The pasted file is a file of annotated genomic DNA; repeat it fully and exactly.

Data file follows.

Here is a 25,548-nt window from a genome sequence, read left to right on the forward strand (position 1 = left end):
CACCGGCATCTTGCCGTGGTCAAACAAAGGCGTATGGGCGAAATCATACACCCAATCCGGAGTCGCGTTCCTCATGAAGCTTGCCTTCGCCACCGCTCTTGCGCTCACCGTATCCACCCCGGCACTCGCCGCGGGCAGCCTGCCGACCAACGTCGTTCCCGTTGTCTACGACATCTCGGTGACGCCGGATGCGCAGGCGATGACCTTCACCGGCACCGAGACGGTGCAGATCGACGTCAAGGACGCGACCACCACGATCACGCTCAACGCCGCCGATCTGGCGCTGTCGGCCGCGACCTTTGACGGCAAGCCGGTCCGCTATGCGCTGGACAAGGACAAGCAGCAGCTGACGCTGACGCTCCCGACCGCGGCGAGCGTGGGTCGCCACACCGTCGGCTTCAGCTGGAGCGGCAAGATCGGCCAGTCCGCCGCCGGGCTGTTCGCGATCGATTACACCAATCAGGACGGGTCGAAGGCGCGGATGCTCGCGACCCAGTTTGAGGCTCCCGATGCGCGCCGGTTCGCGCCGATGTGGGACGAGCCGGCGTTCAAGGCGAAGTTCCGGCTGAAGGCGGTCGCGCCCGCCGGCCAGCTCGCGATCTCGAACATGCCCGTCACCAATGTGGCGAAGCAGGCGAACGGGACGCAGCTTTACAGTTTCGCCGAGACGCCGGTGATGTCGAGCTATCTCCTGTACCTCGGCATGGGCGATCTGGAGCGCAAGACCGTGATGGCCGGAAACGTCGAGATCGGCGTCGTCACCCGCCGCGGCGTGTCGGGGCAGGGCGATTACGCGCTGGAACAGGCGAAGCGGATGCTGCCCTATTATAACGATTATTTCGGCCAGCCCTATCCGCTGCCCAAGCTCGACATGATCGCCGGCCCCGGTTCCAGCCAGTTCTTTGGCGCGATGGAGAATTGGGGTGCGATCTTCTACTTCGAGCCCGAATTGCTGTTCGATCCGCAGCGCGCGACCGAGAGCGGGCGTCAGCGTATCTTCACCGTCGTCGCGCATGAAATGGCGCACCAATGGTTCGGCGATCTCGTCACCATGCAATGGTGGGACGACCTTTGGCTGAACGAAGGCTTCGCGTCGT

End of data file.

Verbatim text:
Here is a 25,548-nt window from a genome sequence, read left to right on the forward strand (position 1 = left end):
CACCGGCATCTTGCCGTGGTCAAACAAAGGCGTATGGGCGAAATCATACACCCAATCCGGAGTCGCGTTCCTCATGAAGCTTGCCTTCGCCACCGCTCTTGCGCTCACCGTATCCACCCCGGCACTCGCCGCGGGCAGCCTGCCGACCAACGTCGTTCCCGTTGTCTACGACATCTCGGTGACGCCGGATGCGCAGGCGATGACCTTCACCGGCACCGAGACGGTGCAGATCGACGTCAAGGACGCGACCACCACGATCACGCTCAACGCCGCCGATCTGGCGCTGTCGGCCGCGACCTTTGACGGCAAGCCGGTCCGCTATGCGCTGGACAAGGACAAGCAGCAGCTGACGCTGACGCTCCCGACCGCGGCGAGCGTGGGTCGCCACACCGTCGGCTTCAGCTGGAGCGGCAAGATCGGCCAGTCCGCCGCCGGGCTGTTCGCGATCGATTACACCAATCAGGACGGGTCGAAGGCGCGGATGCTCGCGACCCAGTTTGAGGCTCCCGATGCGCGCCGGTTCGCGCCGATGTGGGACGAGCCGGCGTTCAAGGCGAAGTTCCGGCTGAAGGCGGTCGCGCCCGCCGGCCAGCTCGCGATCTCGAACATGCCCGTCACCAATGTGGCGAAGCAGGCGAACGGGACGCAGCTTTACAGTTTCGCCGAGACGCCGGTGATGTCGAGCTATCTCCTGTACCTCGGCATGGGCGATCTGGAGCGCAAGACCGTGATGGCCGGAAACGTCGAGATCGGCGTCGTCACCCGCCGCGGCGTGTCGGGGCAGGGCGATTACGCGCTGGAACAGGCGAAGCGGATGCTGCCCTATTATAACGATTATTTCGGCCAGCCCTATCCGCTGCCCAAGCTCGACATGATCGCCGGCCCCGGTTCCAGCCAGTTCTTTGGCGCGATGGAGAATTGGGGTGCGATCTTCTACTTCGAGCCCGAATTGCTGTTCGATCCGCAGCGCGCGACCGAGAGCGGGCGTCAGCGTATCTTCACCGTCGTCGCGCATGAAATGGCGCACCAATGGTTCGGCGATCTCGTCACCATGCAATGGTGGGACGACCTTTGGCTGAACGAAGGCTTCGCGTCGT